Time is also another important factor: Images which were not considered disturbing in the XIX century have since become so. Post-mortem photographs, for example. Today, I venture to say, they are considered rather shocking and brutal in their casual depiction of death. Yet, when made, they were objects of affection. Tempora mutantur. Times are, indeed, changing and the nature of what disturbs changes with them.

In my opinion, however, disturbing images are inevitable and they are always healthy, because even those which fill us with disgust and abhorrence can indicate that we care about moral values, that we are part of an upsurge in human consciousness. They act, paradoxically, as indicators of the state of our society; they are part of the negative-positive essence of art. Those which disturb us personally can be keys to unlock areas of individual sensitivity, to be cherished or rejected as appropriate; Images which unsettle us as photographers, instead, can be viewed as signals that the medium is vigorous and energetic no matter how much we loathe them personally, and bring hopes for both the human race and the medium of photography.

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About Mauro Metallo

A Writer and Photographer equally at home in Italy and in Canada.

2 responses to “Threshold”

  1. davecandoit says :

    An interesting post. In just the past week I subjected myself to two very disturbing movies: Paranormal Activity and 2012 (saw it this afternoon). I knew going in that Paranormal Activity would freak me out later, when I was at home alone getting ready for bed, much like The Exorcist did when I saw the director’s cut on the big screen a few years back. Yet, even knowing how uncomfortable I would be in the theatre and how anxious I’d be later at home, my curiosity was great enough that I had to check it out. With 2012, it was more about seeing things that are so utterly unfathomable and incredible that I just couldn’t resist. Personally, I think it’s a lot like eating very spicy food (which I do from time to time). I know I’ll be sorry later or even during, but I like the sensation and heat of it so I play down the inevitable repercussions and simply follow my cravings.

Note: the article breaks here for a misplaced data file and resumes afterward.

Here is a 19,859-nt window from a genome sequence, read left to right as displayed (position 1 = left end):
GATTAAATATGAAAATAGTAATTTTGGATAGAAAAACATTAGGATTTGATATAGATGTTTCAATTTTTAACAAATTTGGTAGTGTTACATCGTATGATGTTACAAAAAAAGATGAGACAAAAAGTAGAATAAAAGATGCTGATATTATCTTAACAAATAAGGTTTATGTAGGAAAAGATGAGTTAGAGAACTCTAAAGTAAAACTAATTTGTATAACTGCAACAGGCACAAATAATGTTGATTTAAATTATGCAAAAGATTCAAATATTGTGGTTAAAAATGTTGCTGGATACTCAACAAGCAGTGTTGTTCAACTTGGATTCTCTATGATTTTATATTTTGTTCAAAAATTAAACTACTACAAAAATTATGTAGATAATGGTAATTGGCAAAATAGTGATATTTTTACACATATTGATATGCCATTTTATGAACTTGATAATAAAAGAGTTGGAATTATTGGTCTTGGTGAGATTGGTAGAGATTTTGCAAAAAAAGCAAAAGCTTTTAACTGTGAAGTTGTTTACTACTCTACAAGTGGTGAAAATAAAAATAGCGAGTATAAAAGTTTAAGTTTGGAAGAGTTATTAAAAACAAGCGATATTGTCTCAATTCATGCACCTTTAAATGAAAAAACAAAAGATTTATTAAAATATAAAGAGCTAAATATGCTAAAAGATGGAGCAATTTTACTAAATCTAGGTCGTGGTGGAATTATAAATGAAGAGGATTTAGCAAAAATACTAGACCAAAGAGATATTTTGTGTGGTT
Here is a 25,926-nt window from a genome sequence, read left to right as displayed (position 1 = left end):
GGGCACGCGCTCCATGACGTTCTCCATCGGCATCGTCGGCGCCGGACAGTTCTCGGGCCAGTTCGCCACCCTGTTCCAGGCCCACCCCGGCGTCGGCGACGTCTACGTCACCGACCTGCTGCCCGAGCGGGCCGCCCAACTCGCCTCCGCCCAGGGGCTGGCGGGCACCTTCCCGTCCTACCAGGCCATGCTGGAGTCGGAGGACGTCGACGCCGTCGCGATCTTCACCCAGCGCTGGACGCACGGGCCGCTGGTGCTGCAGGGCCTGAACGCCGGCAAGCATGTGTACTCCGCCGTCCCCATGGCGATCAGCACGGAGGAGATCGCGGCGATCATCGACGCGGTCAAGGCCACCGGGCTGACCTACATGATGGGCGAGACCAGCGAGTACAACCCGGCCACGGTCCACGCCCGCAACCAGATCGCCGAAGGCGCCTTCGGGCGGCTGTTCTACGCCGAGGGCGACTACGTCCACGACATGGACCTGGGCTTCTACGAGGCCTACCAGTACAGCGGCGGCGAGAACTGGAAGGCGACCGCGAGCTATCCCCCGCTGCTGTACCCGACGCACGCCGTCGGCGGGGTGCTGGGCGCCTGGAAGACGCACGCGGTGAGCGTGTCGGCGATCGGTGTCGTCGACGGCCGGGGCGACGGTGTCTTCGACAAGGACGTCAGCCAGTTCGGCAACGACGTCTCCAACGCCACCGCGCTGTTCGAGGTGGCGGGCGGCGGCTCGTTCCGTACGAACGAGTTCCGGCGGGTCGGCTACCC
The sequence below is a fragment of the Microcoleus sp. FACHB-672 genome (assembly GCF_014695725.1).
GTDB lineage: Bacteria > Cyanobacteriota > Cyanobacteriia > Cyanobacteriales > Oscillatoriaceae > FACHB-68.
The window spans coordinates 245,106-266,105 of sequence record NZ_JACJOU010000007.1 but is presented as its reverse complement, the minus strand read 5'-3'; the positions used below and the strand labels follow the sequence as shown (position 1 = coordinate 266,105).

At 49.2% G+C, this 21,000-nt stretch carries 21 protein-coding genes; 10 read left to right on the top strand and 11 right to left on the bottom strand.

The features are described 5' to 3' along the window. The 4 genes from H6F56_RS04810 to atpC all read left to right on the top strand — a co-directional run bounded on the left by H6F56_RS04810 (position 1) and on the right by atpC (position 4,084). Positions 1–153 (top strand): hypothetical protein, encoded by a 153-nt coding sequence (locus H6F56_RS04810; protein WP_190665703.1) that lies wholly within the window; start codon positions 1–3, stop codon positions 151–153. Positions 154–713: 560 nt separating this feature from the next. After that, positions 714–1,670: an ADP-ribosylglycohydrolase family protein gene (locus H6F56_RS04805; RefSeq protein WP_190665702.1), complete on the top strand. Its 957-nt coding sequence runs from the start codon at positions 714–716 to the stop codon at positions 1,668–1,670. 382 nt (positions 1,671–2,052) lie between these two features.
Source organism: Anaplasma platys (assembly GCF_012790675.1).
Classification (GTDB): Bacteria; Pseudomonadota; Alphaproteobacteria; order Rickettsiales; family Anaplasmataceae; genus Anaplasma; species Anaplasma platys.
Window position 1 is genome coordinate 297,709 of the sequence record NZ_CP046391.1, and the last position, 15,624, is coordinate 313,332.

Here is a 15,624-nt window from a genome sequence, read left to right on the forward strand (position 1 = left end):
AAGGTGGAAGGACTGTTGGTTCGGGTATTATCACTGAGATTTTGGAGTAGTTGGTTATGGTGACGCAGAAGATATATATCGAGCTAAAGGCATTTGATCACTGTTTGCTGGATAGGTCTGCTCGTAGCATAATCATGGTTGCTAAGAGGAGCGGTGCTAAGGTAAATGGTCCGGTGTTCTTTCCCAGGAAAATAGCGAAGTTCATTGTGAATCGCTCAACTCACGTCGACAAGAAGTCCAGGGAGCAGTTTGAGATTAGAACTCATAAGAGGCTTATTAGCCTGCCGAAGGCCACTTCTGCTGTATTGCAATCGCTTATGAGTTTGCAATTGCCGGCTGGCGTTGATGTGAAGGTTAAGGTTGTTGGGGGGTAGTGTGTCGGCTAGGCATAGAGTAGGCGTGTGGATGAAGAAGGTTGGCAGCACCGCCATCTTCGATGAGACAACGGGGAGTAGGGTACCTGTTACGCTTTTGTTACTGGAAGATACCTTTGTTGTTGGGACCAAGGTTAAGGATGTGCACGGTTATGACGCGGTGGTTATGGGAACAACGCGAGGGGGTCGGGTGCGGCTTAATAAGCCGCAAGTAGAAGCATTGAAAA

Oddly, seeing disturbing images, for me, is much different than capturing them. Take photographing the homeless. While I have no problem looking at homeless photos taken by others, I struggle with the notion of exploitation when I take my own. When I think to photograph a homeless person, I’m thinking the photo will be provocative, but for the person in the photo it’s not provocative at all, it’s his/her sorry, hard life. What reason for photographing someone down and out is justifiable, I ask myself. I am not helping this person, I am only helping myself. Anyway, getting off on a tangent here. Your writing gives us something to consider. Thanks.

  2. janinecollettephotography says :

    Your blog is provocative and thought provoking. Thank you for sharing…I truly enjoyed!